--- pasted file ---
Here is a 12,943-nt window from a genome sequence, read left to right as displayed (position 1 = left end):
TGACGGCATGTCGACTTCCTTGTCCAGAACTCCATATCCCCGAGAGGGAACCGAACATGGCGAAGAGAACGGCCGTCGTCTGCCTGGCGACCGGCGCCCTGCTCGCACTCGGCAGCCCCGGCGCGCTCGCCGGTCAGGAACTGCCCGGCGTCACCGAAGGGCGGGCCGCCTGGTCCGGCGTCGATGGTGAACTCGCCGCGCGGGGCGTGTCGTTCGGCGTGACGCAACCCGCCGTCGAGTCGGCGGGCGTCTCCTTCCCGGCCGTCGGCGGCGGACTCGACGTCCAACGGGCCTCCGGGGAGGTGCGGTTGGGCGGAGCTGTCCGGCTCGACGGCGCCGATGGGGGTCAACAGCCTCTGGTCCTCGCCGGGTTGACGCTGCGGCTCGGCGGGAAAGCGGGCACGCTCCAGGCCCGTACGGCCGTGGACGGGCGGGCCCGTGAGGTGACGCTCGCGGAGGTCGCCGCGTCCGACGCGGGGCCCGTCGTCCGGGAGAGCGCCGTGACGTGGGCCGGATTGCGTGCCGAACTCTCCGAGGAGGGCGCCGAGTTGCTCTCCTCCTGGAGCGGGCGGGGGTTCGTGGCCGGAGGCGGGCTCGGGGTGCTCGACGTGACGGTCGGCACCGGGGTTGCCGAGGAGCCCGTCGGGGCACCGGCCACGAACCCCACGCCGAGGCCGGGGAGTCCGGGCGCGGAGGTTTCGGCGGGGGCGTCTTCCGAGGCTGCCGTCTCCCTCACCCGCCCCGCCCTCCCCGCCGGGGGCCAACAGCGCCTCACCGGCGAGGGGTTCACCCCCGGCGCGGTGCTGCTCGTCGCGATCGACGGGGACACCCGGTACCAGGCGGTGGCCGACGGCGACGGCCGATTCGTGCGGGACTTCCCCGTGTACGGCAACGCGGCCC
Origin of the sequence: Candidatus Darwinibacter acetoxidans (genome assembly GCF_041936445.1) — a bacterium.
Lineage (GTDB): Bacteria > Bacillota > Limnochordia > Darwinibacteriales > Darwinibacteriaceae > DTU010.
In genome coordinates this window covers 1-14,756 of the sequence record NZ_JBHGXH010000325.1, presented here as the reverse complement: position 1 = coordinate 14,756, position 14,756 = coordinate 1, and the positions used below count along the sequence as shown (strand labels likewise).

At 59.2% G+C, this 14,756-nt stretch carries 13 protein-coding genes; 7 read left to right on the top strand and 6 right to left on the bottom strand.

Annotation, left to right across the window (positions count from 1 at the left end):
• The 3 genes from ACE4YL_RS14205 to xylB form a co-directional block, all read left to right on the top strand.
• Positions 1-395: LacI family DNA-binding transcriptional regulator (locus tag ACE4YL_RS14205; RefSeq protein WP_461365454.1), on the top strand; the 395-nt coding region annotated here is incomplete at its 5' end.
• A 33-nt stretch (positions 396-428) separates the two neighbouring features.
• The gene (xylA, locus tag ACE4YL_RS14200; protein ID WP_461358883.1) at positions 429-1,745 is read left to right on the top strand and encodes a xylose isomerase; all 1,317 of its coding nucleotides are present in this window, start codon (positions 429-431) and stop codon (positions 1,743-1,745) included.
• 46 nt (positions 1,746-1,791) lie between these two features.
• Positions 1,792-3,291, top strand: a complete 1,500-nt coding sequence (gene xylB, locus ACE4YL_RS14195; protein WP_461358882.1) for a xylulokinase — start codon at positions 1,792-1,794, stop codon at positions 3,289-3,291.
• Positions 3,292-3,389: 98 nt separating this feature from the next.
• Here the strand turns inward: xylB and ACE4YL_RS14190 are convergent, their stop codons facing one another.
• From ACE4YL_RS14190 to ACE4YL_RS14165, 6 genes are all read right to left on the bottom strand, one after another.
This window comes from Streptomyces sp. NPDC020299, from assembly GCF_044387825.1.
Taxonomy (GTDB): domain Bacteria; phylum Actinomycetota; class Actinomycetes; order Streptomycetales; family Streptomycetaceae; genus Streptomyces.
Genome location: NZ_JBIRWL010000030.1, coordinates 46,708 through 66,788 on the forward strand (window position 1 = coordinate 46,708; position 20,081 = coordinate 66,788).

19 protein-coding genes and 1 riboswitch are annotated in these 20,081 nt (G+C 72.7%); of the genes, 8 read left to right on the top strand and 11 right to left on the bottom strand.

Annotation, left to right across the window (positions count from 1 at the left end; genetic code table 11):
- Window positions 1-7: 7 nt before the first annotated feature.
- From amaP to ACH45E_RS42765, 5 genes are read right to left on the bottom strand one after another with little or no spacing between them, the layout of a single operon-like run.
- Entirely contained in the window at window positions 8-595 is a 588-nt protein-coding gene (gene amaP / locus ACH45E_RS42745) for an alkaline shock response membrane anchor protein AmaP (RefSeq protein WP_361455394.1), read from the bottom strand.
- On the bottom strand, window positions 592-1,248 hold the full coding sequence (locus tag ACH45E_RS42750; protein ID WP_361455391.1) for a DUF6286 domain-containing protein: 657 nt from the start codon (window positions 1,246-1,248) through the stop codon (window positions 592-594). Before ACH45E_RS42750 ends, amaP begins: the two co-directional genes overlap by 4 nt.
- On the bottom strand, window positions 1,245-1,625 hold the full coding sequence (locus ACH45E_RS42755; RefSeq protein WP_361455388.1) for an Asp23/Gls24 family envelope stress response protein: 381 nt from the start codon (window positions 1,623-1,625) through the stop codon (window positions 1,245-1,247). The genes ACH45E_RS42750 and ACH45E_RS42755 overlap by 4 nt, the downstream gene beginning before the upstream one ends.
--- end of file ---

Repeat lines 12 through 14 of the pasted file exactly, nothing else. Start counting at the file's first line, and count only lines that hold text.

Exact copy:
• 46 nt (positions 1,746-1,791) lie between these two features.
• Positions 1,792-3,291, top strand: a complete 1,500-nt coding sequence (gene xylB, locus ACE4YL_RS14195; protein WP_461358882.1) for a xylulokinase — start codon at positions 1,792-1,794, stop codon at positions 3,289-3,291.
• Positions 3,292-3,389: 98 nt separating this feature from the next.